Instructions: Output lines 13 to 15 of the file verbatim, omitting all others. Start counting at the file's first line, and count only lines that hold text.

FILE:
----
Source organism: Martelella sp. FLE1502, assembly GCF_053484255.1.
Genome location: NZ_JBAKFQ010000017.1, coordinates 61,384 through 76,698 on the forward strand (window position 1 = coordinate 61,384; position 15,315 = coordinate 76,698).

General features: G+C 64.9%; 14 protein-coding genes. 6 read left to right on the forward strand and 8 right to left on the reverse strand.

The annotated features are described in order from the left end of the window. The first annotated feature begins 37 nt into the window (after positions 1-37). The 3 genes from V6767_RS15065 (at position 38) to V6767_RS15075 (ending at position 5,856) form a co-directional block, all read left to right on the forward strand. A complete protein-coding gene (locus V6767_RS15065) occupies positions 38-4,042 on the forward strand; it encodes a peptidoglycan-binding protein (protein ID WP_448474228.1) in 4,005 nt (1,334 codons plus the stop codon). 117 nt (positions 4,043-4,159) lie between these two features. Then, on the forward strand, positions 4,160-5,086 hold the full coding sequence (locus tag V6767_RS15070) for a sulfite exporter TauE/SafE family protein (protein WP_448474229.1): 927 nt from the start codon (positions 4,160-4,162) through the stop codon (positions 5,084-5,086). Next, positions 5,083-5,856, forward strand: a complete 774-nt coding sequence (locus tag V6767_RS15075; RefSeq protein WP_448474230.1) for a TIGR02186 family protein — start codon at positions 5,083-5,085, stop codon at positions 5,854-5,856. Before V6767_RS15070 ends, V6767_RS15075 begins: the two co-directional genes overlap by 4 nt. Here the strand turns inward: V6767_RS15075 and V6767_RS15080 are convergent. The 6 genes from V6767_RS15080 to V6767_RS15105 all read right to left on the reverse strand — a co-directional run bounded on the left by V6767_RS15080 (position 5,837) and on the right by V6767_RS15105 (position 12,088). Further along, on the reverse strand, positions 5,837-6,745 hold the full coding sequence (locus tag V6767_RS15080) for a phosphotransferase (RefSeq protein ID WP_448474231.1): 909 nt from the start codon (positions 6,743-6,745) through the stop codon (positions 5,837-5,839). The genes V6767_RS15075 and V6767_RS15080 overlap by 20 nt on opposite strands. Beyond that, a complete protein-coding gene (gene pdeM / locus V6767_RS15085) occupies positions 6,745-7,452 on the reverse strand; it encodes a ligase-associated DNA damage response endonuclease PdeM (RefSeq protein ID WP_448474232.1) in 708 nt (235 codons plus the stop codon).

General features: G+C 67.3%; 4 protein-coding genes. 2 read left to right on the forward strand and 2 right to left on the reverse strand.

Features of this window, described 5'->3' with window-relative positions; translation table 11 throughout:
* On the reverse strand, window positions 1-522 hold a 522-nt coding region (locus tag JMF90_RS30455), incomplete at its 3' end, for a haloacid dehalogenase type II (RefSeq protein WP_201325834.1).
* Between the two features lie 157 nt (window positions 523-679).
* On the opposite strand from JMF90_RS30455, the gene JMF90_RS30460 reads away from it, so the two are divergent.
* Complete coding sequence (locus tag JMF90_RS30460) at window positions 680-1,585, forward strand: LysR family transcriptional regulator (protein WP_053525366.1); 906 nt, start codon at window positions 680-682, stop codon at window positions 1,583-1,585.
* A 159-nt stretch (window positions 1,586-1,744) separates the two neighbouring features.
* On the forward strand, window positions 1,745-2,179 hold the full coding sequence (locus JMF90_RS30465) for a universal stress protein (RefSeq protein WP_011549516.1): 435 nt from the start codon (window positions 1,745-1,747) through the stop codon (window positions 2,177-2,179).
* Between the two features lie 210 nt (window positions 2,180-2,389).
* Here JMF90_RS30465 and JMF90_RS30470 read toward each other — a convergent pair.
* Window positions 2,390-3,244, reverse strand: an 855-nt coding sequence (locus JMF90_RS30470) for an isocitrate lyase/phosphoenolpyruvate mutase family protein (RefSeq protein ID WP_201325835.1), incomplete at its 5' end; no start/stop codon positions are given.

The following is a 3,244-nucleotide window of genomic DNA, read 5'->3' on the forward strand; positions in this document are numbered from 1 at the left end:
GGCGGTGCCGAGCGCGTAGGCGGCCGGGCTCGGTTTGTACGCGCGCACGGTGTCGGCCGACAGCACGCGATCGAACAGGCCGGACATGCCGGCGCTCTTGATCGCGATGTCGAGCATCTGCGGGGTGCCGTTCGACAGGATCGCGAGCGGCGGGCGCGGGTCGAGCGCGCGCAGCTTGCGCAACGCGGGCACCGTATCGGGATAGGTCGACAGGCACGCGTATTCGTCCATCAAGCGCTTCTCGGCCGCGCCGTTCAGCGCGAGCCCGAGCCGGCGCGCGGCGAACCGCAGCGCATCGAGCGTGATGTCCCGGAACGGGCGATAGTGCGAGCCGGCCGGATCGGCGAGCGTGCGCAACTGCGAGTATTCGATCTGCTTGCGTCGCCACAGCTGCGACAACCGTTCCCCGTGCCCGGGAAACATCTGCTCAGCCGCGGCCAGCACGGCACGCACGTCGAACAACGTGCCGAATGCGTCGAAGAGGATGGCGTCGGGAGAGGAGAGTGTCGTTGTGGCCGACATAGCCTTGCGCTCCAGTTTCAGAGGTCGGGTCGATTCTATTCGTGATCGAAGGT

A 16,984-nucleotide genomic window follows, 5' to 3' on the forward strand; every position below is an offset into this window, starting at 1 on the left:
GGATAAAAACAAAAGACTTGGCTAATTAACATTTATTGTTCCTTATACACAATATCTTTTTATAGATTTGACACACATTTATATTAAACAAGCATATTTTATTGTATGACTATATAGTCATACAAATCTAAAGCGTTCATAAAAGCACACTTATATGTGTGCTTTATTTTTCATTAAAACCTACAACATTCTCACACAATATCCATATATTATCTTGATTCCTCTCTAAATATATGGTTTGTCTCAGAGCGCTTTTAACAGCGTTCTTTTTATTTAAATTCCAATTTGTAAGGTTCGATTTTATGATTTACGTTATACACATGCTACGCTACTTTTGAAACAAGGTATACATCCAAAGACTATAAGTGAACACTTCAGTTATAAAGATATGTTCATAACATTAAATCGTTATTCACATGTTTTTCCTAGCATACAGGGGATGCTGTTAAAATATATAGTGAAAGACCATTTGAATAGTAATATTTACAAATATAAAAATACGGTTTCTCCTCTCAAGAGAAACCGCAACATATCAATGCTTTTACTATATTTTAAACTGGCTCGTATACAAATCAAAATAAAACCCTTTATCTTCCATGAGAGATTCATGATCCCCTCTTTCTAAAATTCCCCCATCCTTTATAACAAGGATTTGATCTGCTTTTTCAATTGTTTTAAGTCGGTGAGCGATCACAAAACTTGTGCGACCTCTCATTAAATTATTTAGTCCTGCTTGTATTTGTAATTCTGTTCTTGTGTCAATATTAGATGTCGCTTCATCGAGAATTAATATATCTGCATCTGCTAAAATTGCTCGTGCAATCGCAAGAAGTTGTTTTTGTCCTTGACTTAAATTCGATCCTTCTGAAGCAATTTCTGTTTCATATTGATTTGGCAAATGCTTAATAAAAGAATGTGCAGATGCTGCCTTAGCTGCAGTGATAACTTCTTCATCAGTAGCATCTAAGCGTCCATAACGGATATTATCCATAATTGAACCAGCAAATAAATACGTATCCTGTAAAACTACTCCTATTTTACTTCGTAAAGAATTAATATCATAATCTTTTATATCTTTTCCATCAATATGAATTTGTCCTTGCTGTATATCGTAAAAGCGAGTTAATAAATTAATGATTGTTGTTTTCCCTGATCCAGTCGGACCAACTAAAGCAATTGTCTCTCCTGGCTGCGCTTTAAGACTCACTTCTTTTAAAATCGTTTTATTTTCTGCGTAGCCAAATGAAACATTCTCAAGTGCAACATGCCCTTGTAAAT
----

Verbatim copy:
* Between the two features lie 210 nt (window positions 2,180-2,389).
* Here JMF90_RS30465 and JMF90_RS30470 read toward each other — a convergent pair.
* Window positions 2,390-3,244, reverse strand: an 855-nt coding sequence (locus JMF90_RS30470) for an isocitrate lyase/phosphoenolpyruvate mutase family protein (RefSeq protein ID WP_201325835.1), incomplete at its 5' end; no start/stop codon positions are given.